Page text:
Perceptual Responses to High- and Moderate-Intensity Interval Exercise in Adolescents
Continuous high-intensity exercise is proposed to evoke unpleasant sensations as predicted by the dual-mode theory and may negatively impact on future exercise adherence. Previous studies support unpleasant sensations in affective responses during continuous high-intensity exercise, but the affect experience during high-intensity interval exercise (HIIE) involving brief bursts of high-intensity exercise separated by low-intensity activity is poorly understood in adolescents. We examined the acute affective, enjoyment, and perceived exertion responses to HIIE compared with moderate-intensity interval exercise (MIIE) in adolescents.Methods
Thirteen adolescent boys (mean ± SD: age, 14.0 ± 0.5 yr) performed two counterbalanced exercise conditions: 1) HIIE: 8 × 1-min work intervals at 90% maximal aerobic speed; and 2) MIIE: between 9 and 12 × 1-min work intervals at 90% ventilatory threshold where the number of intervals performed were distance-matched to HIIE. HIIE and MIIE work intervals were interspersed with 75 s active recovery at 4 km·h−1. Affect, enjoyment, and RPE were recorded before, during, and after exercise.Results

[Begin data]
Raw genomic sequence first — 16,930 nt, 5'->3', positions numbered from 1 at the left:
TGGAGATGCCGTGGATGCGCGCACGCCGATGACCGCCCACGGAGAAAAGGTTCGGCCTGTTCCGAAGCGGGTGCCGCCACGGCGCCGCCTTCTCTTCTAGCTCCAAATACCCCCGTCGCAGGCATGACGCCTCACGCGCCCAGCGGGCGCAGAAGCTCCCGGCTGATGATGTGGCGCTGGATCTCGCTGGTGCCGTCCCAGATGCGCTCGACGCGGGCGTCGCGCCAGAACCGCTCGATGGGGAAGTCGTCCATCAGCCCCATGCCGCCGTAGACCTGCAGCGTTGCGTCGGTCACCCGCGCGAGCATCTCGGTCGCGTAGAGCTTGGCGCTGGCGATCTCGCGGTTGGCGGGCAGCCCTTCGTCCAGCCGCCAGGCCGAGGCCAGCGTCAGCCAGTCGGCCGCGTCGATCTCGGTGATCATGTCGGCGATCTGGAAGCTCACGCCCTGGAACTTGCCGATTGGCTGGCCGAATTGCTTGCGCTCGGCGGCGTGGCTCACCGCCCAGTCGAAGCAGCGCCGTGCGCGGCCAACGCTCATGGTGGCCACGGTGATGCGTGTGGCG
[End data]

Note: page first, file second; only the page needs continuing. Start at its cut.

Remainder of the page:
Affect responses declined in both conditions but the fall was greater in HIIE than MIIE (P < 0.025, effect size [ES], 0.64 to 0.81). Affect remained positive at the end-work interval for both conditions (MIIE, 2.62 ± 1.50; HIIE, 1.15 ± 2.08 on feeling scale). No enjoyment differences were evident during HIIE and MIIE (P = 0.32), but HIIE elicited greater postexercise enjoyment compared with MIIE (P = 0.01, ES = 0.47). RPE was significantly higher during HIIE than MIIE across all work intervals (all P < 0.03, ES > 0.64).Conclusions
Despite elevated RPE, HIIE did not elicit prominent unpleasant feelings as predicted by the dual-mode theory and was associated with greater postexercise enjoyment responses than MIIE. This study demonstrates the feasibility of the application of HIIE as an alternative form of physical activity in adolescents.